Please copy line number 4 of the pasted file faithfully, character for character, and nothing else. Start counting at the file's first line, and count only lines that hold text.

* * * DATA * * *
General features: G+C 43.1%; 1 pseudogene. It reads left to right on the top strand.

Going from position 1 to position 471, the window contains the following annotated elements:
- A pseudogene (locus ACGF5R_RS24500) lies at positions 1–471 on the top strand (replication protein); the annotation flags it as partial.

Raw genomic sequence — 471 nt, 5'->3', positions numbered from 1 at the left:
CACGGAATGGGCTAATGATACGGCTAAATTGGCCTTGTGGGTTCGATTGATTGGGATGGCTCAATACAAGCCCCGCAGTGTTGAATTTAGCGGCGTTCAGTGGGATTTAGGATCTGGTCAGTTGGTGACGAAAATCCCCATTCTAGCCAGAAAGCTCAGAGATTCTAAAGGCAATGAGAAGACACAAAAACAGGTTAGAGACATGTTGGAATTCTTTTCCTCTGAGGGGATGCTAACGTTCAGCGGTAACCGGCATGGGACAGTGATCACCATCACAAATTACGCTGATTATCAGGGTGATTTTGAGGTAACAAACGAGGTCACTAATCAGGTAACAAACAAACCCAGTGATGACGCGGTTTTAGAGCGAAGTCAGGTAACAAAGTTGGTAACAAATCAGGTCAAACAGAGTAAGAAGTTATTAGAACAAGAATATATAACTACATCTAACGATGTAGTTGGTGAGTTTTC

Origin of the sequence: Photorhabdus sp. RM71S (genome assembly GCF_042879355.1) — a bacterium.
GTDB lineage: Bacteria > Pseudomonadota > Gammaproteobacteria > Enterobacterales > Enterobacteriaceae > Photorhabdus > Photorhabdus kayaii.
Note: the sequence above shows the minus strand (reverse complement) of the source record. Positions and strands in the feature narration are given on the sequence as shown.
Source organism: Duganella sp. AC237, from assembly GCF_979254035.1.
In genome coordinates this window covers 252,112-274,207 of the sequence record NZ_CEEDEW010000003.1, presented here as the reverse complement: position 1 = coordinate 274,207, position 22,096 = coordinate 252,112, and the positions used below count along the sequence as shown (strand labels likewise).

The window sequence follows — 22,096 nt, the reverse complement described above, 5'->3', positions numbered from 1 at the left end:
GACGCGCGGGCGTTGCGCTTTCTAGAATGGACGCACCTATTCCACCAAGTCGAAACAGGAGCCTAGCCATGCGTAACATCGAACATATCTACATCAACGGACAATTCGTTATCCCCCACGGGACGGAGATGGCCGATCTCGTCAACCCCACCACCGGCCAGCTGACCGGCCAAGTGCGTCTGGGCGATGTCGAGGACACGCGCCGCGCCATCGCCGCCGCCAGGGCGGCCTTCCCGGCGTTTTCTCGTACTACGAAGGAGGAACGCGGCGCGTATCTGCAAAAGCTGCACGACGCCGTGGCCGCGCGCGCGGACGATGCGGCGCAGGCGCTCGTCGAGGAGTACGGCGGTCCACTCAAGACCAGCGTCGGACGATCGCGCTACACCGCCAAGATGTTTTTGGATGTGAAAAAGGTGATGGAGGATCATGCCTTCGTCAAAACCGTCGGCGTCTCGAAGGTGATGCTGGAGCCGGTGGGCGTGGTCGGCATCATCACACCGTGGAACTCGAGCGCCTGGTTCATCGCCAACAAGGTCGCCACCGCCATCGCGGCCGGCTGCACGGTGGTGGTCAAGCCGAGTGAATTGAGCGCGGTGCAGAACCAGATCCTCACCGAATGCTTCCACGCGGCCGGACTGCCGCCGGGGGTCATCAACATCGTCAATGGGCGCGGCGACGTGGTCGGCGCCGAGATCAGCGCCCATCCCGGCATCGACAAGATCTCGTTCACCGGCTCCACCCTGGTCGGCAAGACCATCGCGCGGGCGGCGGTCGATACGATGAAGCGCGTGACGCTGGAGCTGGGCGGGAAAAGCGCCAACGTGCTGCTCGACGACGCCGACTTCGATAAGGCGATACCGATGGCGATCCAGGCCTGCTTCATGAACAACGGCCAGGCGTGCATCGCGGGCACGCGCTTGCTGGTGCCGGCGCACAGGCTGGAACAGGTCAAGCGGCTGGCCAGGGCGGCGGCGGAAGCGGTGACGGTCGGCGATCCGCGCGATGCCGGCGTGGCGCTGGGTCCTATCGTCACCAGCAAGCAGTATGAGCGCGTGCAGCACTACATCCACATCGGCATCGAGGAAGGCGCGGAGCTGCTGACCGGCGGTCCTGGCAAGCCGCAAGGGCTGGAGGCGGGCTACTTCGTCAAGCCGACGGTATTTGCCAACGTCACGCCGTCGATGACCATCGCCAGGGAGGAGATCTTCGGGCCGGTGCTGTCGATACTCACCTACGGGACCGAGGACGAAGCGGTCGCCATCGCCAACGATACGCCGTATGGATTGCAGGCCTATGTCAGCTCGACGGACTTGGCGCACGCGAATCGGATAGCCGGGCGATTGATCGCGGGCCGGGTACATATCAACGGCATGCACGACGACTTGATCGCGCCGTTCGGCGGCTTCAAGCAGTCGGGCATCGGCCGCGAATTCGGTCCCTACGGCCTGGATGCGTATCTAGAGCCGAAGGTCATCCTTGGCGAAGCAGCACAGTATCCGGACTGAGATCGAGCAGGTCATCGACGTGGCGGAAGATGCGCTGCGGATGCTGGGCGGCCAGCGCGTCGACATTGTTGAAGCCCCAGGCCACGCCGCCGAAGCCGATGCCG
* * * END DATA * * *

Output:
Raw genomic sequence — 471 nt, 5'->3', positions numbered from 1 at the left: